“Glasses on or glasses off?”
It’s a common question and my answer is always the same, “You tell me.”
Deciding on whether or not to wear your glasses when speaking on camera is a scenario where form follows function.
- If you are nearsighted and the camera appears to be a fuzzy blob, you should definitely opt to wear them. If you opt out, you will find it terribly difficult to stay relaxed, because you’ve made yourself uncomfortable at your core. Even worse, you could possibly squint at your audience.
- If glasses are part of your authentic self, then they should be part of your on-camera wardrobe.
Once, a participant in one of my series of workshops took drastic measures—going from glasses to contacts within a matter of days. The first day, she watched her bespectacled-self doing her baseline performance and apparently decided she needed to take immediate action. Two days and an optometrist appointment later, she came in for session two, sans glasses.
Despite that example, going on camera does not mandate that you toss your eyewear, especially if you need them desperately to see. However, you want to make sure your eye contact with the audience isn’t impeded by an unwanted reflection on the lenses.
- If you are presenting to a camera on your phone or laptop, check the shot beforehand to see if you are registering any odd glares. It may be a matter of adjusting the position of the camera or light sources.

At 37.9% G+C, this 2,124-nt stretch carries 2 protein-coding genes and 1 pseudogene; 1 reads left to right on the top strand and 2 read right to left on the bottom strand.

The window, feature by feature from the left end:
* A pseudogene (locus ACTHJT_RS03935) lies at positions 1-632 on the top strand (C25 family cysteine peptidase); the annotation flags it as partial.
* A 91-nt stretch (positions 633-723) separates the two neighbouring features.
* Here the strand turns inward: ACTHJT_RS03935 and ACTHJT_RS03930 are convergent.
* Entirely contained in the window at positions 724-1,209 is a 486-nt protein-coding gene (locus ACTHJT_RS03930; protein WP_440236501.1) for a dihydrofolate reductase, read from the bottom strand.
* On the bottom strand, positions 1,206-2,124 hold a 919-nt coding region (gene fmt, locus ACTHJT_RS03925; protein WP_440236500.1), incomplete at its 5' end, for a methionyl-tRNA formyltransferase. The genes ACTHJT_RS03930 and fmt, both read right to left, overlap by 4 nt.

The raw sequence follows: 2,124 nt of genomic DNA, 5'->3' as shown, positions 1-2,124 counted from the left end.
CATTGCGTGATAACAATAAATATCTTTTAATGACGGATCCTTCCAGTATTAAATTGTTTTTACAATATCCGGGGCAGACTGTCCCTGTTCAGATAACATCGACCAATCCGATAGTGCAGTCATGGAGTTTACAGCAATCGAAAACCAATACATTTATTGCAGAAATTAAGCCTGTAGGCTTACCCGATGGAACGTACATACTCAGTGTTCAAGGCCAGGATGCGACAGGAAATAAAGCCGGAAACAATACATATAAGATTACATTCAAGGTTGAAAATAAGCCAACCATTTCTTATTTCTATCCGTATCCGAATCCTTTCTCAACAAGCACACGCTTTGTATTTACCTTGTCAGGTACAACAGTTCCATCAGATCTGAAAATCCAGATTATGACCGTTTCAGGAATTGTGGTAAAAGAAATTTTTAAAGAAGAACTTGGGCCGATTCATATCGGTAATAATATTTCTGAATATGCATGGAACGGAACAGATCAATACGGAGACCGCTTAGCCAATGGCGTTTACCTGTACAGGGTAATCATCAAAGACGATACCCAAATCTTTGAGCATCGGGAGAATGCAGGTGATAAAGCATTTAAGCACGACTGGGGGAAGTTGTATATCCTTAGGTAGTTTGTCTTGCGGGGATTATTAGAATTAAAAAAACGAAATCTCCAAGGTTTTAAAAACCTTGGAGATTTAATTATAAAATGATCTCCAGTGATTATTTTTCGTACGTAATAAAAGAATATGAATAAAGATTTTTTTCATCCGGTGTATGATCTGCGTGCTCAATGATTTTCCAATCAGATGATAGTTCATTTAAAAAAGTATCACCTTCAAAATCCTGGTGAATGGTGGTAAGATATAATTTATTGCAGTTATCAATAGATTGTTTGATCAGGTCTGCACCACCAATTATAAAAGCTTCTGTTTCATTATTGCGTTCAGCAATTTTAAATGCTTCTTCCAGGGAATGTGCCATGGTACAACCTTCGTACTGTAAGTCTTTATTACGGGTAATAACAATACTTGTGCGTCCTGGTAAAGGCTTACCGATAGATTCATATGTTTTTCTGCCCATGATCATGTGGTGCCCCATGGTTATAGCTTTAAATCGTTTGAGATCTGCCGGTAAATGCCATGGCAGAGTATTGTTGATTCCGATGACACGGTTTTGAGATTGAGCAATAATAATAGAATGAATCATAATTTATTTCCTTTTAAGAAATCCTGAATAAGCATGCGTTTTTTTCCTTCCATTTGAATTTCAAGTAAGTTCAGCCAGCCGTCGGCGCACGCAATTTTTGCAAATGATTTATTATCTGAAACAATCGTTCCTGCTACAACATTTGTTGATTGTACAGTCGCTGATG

- If you are relying solely on the light emanating from the computer screen, rethink that. Not only is it unflattering, but you will also run the risk of having the reflection of whatever is on the screen appear on the lenses of your glasses.
- If you are presenting in a formal studio setting, ask the crew to watch out for strange reflections which may only show up if you turn your head certain ways. The crew can make modifications to the lighting setup to account for that.
- If your glasses are simply for style, you may want to skip them altogether to avoid any of these issues.
The decision to wear or not wear glasses comes down to your comfort level with or without them. You can always compensate for the occasional glare. You can’t edit out a squint.
Learn More: On-Camera Coach
If you found this information valuable, check out my book, On-Camera Coach: Tools and Techniques for Business Professionals in a Video-Driven World, now available from Wiley Publishing. On-Camera Coach aims to take the mystery out of communicating through the camera and provides specific tips and techniques that can make your message sing—and you, the messenger, feel confident in a job well done.